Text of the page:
Teachers okay new contract

After months of talks - and not a moment too soon - Seattle teachers ratify a two-year contract. Let the school year begin!
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Teachers vote yes to new contract

After months of talks - and not a moment too soon - Seattle teachers ratify a two-year contract. Let the school year begin!

Seattle public school students are headed to their first classes of the year Wednesday morning after teachers voted at 8 p.m. Tuesday night in favor of a contract with Seattle Public Schools (SPS). The action avoids a strike that would have effected nearly 50,000 students.

The ratification, actually of three separate contracts, came after more than a week of fraught negotiations that frustrated teachers and other district employees who were trying to prepare for the year and families ready to head back to school.

"Tonight we are voting on a very different contract than the one we had last week," said Rich Wood, communications organizer at the Washington Education Association, the statewide teachers' union.

Union officials said the new contract showed progress in five key areas: teacher pay, the caseloads of education specialist, professional development for para-professionals and workload relief for non-supervisory administrative staff, protection of collaboration pay for elementary school teachers, who would also get to direct how they spend the extra 30 minutes of their workday,  and teacher evaluations.

But some Seattle Education Association (SEA) members, who came to Benaroya Hall on Tuesday to vote on the contracts between SPS and its teachers, para-professionals and administrative staff, felt differently. "This contract is the same as the one they told us to reject last week," said Adams Elementary Special Education teacher Tom Baisden.

On Monday, Aug. 26, SEA voted to reject a contract proposal from SPS, citing several major sticking points. The key areas of disagreement involved teacher pay, the length of the elementary school day, caseloads for Educational Staff Associates (ESAs) and the protocol for evaluating teachers.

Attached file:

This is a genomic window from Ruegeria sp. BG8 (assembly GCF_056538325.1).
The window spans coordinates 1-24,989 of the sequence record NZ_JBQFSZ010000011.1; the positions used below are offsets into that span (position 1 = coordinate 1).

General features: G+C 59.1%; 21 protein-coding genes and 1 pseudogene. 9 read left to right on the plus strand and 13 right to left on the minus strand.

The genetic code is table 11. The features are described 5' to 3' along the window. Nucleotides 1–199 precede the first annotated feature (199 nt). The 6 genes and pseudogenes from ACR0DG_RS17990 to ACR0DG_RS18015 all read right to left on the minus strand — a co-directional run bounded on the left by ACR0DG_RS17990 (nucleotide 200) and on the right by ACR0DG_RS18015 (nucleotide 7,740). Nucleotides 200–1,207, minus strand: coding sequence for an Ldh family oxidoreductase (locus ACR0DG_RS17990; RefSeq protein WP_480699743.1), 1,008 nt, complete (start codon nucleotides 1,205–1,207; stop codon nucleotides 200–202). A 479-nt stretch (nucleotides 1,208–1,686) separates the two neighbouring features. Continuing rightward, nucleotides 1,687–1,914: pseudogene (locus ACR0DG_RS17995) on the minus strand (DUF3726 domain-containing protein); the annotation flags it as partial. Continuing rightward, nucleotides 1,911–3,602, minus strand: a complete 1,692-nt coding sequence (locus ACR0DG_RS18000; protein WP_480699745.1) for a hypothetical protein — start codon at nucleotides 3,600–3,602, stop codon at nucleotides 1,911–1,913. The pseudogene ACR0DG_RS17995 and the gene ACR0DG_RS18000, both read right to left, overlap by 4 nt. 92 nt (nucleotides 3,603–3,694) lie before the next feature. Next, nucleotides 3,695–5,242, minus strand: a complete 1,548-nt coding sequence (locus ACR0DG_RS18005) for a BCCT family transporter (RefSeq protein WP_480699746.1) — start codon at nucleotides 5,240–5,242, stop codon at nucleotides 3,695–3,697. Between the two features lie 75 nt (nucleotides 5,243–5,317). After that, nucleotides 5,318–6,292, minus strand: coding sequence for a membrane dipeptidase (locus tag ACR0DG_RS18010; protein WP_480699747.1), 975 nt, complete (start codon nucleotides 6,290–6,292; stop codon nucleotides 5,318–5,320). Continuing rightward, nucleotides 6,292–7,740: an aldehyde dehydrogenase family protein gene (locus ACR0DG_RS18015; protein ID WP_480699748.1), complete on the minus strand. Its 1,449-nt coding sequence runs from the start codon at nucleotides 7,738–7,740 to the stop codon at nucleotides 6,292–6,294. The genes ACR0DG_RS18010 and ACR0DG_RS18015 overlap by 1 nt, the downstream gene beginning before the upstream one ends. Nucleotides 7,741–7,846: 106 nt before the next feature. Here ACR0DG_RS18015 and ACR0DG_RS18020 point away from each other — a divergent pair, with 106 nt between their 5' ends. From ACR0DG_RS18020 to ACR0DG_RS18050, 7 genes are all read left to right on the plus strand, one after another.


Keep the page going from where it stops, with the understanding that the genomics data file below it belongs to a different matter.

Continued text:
After the contract proposal was rejected, and unable to reach agreement, the two sides called in a mediator and crafted a new plan, which was tentatively agreed upon early Sunday morning. The sighs of relief around Seattle were practically audible, as parents and teachers resumed planning for the first day of school.

But on Monday, at a meeting of the SEA Representative Assembly, the new agreement was hotly contested and then put to a vote. Baisden and others say the vote was 47 to 47, with SEA President Jonathan Knapp eventually casting the deciding vote in favor of the contract.

Coming into Tuesday's general assembly meeting, some teachers, including Baisden, were rueful. "We're dissatisfied with the agreement, but no one wants to strike," he said. "Ultimately, teachers just want to work with kids."

"No one wants to strike" was the oft-repeated refrain among those attending the meeting. "I've been with the District for 28 years," said a woman who declined to give her name. "It's the longest relationship I've had."

"We don't want to let down parents and the community [by voting for a strike]," she added, "especially since they always support our school levies."

Crosscut archive image.

Teachers gathered in Benaroya Hall eventually approved a new contract. Credit: Alison Krupnik

Adding fuel to the fires of frustration were last-minute glitches in the new online student information system, which left teachers unable to contact their new students with the traditional welcome letters and supply lists. The snafu sent some teachers scrambling to reconfigure their classrooms because new students were added to class rosters a few days before classes were scheduled to start. These mistakes eroded confidence in SPS, which spilled over into the contract negotiation process, according to group of teachers and a school counselor.